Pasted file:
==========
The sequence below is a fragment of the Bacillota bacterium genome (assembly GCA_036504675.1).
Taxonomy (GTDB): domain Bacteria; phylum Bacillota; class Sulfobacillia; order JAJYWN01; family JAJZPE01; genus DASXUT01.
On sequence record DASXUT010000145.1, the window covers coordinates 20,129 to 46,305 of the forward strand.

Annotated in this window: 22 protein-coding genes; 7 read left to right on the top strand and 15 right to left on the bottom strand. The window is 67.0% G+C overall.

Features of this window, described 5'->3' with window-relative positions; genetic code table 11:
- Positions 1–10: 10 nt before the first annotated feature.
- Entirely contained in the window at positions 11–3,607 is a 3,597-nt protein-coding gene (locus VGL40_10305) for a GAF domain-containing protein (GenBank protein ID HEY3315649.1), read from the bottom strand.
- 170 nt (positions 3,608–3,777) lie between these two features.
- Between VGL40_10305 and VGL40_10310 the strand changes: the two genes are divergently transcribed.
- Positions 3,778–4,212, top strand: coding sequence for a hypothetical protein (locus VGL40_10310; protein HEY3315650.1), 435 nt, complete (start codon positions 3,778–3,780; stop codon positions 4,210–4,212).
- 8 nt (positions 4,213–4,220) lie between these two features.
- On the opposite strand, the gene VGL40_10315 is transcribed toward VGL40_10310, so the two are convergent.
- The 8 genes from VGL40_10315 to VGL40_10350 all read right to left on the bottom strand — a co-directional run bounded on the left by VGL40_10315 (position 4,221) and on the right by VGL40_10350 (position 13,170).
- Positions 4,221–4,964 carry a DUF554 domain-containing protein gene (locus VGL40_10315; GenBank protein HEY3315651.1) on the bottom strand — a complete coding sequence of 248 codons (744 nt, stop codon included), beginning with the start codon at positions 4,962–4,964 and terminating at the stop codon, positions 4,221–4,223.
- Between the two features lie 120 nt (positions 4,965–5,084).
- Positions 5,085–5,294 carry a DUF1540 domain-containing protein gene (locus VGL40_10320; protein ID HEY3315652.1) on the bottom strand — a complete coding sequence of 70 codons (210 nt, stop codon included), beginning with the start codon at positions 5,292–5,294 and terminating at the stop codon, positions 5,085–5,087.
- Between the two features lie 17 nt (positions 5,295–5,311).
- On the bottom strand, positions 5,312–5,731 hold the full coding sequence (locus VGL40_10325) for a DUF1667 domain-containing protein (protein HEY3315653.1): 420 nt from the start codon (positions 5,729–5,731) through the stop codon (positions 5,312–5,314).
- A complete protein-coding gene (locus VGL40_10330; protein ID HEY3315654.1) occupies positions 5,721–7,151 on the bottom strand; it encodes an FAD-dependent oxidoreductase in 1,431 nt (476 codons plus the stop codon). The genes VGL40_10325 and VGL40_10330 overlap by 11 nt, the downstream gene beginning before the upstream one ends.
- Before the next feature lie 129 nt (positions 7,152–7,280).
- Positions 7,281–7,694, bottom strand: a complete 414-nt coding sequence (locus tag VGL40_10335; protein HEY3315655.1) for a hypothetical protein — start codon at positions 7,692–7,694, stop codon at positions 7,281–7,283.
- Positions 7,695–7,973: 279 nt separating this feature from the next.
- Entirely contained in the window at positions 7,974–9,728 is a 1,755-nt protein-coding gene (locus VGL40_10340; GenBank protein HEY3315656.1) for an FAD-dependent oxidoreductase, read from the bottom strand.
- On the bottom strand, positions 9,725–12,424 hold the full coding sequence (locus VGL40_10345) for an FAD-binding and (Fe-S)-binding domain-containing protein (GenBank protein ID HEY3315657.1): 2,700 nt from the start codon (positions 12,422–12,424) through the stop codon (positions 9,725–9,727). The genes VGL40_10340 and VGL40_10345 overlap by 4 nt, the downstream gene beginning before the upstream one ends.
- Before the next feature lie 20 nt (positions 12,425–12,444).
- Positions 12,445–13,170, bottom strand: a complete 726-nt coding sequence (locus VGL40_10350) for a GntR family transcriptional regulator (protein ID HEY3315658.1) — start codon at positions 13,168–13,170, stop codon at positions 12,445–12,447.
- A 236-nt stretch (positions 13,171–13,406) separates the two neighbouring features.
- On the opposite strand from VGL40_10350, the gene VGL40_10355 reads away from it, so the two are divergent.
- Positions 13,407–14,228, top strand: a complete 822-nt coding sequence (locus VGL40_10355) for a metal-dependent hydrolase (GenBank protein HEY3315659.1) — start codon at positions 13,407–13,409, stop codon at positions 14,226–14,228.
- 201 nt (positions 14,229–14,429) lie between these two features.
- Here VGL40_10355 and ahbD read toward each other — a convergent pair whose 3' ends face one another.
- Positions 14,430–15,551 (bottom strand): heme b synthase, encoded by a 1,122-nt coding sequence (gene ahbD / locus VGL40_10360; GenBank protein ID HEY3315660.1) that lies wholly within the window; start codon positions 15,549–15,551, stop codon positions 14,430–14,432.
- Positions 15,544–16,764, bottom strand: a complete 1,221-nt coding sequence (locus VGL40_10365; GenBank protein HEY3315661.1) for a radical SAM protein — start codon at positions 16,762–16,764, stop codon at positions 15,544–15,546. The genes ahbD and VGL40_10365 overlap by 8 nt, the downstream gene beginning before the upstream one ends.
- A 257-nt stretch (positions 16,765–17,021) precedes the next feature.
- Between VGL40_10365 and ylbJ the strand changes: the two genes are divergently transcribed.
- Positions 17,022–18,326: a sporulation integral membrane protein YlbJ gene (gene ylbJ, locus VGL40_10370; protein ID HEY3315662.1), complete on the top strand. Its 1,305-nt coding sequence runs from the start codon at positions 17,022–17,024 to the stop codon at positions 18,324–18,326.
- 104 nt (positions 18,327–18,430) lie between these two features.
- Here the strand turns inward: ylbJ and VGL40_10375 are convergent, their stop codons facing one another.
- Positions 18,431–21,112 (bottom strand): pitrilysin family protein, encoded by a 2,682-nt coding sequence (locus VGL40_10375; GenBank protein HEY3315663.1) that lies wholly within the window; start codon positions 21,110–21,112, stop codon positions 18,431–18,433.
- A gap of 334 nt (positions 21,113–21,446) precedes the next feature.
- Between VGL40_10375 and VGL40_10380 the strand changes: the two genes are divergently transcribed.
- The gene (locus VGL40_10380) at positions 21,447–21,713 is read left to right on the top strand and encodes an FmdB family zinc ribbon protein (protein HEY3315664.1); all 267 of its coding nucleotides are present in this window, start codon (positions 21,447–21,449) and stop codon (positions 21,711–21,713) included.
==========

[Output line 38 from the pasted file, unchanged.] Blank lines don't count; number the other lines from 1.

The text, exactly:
- Here the strand turns inward: ylbJ and VGL40_10375 are convergent, their stop codons facing one another.